Saturday, November 28, 2009
Local Cat Says He Cannot Work Due To String Addiction
A local cat today has admitted to his family and co-workers what they had secretly believed for years, he is addicted to string.
Clarence, a 9-year-old, neutered, Domestic Long Hair, says he is now unable to work due to the extreme disability stemming from his addiction. In Clarence’s case, he’s about to be homeless, and is already subsisting on food stamps.
“I have tried so many times to stop,” said Clarence but then I just get an overwhelming urge to take (string) out and claw at it, bat it around, even.”
Not many cats are aware of the very real dangers of string and yarn addiction
The issue began as a young kitten, when he would spend “hours” mesmerized by string. Desperate to get more, he said he would steal it from craft and yarn stores and horde it under his mattress.
“It was so much fun,” he said. “I just had to claw at it and whip it around the house. At first I could play for 20 minutes or so then put it away. As time went on I’d sit and all I could do was think about playing with string. I couldn’t focus, it got scary.”
“I tried to curb the urge to play with it,” he continued. “But I’ll be just about to go off to work and suddenly I gotta play with string. It’s bad.”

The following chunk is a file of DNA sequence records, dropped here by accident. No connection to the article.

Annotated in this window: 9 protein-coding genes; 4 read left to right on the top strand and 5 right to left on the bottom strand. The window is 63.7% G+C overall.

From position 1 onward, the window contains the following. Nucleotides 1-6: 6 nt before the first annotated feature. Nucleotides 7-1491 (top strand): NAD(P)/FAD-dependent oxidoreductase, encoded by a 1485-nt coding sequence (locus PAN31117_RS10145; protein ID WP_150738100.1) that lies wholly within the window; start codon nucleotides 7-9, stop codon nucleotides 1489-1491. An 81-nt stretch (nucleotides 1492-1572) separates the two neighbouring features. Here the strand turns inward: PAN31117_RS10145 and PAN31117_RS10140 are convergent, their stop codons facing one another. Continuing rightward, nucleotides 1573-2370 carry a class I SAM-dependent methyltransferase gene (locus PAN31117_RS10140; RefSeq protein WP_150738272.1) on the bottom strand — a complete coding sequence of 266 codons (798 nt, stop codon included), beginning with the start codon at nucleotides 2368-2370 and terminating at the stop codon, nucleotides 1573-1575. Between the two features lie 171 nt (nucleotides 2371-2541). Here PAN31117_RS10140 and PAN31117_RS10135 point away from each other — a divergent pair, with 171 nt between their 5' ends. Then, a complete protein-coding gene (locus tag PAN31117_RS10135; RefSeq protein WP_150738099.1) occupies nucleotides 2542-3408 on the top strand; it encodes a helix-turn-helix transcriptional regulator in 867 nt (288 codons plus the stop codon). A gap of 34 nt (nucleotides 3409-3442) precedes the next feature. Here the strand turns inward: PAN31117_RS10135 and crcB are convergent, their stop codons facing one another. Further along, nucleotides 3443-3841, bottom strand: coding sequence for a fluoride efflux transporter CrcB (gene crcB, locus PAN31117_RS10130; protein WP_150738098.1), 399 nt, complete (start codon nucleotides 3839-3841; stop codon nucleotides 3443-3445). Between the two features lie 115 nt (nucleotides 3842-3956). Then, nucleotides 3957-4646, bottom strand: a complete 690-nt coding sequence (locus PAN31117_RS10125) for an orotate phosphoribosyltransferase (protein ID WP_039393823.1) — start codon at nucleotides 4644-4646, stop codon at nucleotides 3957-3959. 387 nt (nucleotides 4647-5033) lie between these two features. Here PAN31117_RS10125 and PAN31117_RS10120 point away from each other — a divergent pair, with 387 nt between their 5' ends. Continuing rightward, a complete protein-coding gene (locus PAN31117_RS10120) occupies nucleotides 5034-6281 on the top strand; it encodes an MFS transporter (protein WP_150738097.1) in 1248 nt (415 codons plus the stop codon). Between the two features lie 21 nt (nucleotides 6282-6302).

Concerned neighbor Barrett said he noticed Clarence’s gradual withdrawal from friends
Clarence said that if he is out of string or yarn he sometimes will go to a neighbor’s home and ask to “borrow” some. Worse yet, if none is to be found, he will make use of dental floss as a substitute.
Trouble at work began when his supervisor at the bank where he works caught him looking at pictures of soft, fluffy balls of yellow yarn on his computer during working hours. “I heard he’d been arrested once for going to the emergency room hoping to score some string,” said a co-worker who did not want to be identified.
“I got so I couldn’t go four hours without playing with string,” Clarence said. “I’d bring some to work, until one afternoon I was caught in the men’s room batting around a red ball of yarn. It was embarrassing.”
Part of The Center’s intensive treatment for string addiction involves being “unable” to move or play with string while string is present
Friends and neighbors say Clarence used to be very active, tending to his garden and frequently washing his car. They said they started to notice him withdrawing from his usual activities and said he even stopped answering the door.
“I’d go knock on his door, just to say hello to him,” said neighbor Barrett, a 5-year-old, neutered Pug. “I could hear him in there, hitting something around and breathing heavy. I knew it was string.”
After admitting his addiction, Clarence’s family has agreed to send him to a 28-day intensive inpatient rehabilitation visit at The Center, located in Edmonds. Luckily, his employer has graciously offered to hold his position until he can safely reclaim it.
Sharyn Thoma-Guay reporter-at-large
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